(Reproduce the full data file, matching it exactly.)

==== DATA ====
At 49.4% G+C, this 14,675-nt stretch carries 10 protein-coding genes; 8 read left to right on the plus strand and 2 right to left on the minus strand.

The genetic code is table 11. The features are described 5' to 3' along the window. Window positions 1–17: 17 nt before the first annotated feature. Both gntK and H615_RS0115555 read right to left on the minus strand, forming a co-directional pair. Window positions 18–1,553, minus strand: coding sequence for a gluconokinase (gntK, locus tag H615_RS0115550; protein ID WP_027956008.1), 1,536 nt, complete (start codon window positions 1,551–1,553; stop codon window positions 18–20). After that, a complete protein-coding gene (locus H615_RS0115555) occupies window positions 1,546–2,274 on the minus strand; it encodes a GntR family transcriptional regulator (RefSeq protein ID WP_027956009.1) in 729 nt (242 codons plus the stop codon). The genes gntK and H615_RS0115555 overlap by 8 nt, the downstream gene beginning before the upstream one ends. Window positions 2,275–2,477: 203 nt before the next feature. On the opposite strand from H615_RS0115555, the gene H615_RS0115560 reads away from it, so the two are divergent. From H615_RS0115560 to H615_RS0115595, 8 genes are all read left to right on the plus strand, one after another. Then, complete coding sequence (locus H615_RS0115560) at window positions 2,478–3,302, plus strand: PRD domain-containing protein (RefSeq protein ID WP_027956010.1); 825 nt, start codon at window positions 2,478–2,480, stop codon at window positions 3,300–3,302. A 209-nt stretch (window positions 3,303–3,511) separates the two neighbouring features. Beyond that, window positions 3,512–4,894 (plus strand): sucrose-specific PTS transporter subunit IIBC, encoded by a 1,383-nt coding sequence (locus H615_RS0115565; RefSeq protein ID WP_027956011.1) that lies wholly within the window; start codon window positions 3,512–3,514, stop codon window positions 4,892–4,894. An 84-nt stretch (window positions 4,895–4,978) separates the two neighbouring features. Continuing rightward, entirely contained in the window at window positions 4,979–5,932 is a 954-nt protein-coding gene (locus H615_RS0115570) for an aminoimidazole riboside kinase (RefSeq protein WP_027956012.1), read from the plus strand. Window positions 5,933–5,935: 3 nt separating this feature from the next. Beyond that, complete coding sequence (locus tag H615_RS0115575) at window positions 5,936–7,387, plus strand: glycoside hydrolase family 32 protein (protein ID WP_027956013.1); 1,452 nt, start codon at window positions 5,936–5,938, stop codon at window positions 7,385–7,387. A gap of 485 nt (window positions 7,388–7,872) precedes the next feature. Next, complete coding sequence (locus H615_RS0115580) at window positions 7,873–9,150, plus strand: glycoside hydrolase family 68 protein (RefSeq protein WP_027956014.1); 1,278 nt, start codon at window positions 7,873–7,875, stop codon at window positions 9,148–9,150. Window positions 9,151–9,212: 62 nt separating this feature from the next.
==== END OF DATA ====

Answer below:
At 49.4% G+C, this 14,675-nt stretch carries 10 protein-coding genes; 8 read left to right on the plus strand and 2 right to left on the minus strand.

The genetic code is table 11. The features are described 5' to 3' along the window. Window positions 1–17: 17 nt before the first annotated feature. Both gntK and H615_RS0115555 read right to left on the minus strand, forming a co-directional pair. Window positions 18–1,553, minus strand: coding sequence for a gluconokinase (gntK, locus tag H615_RS0115550; protein ID WP_027956008.1), 1,536 nt, complete (start codon window positions 1,551–1,553; stop codon window positions 18–20). After that, a complete protein-coding gene (locus H615_RS0115555) occupies window positions 1,546–2,274 on the minus strand; it encodes a GntR family transcriptional regulator (RefSeq protein ID WP_027956009.1) in 729 nt (242 codons plus the stop codon). The genes gntK and H615_RS0115555 overlap by 8 nt, the downstream gene beginning before the upstream one ends. Window positions 2,275–2,477: 203 nt before the next feature. On the opposite strand from H615_RS0115555, the gene H615_RS0115560 reads away from it, so the two are divergent. From H615_RS0115560 to H615_RS0115595, 8 genes are all read left to right on the plus strand, one after another. Then, complete coding sequence (locus H615_RS0115560) at window positions 2,478–3,302, plus strand: PRD domain-containing protein (RefSeq protein ID WP_027956010.1); 825 nt, start codon at window positions 2,478–2,480, stop codon at window positions 3,300–3,302. A 209-nt stretch (window positions 3,303–3,511) separates the two neighbouring features. Beyond that, window positions 3,512–4,894 (plus strand): sucrose-specific PTS transporter subunit IIBC, encoded by a 1,383-nt coding sequence (locus H615_RS0115565; RefSeq protein ID WP_027956011.1) that lies wholly within the window; start codon window positions 3,512–3,514, stop codon window positions 4,892–4,894. An 84-nt stretch (window positions 4,895–4,978) separates the two neighbouring features. Continuing rightward, entirely contained in the window at window positions 4,979–5,932 is a 954-nt protein-coding gene (locus H615_RS0115570) for an aminoimidazole riboside kinase (RefSeq protein WP_027956012.1), read from the plus strand. Window positions 5,933–5,935: 3 nt separating this feature from the next. Beyond that, complete coding sequence (locus tag H615_RS0115575) at window positions 5,936–7,387, plus strand: glycoside hydrolase family 32 protein (protein ID WP_027956013.1); 1,452 nt, start codon at window positions 5,936–5,938, stop codon at window positions 7,385–7,387. A gap of 485 nt (window positions 7,388–7,872) precedes the next feature. Next, complete coding sequence (locus H615_RS0115580) at window positions 7,873–9,150, plus strand: glycoside hydrolase family 68 protein (RefSeq protein WP_027956014.1); 1,278 nt, start codon at window positions 7,873–7,875, stop codon at window positions 9,148–9,150. Window positions 9,151–9,212: 62 nt separating this feature from the next.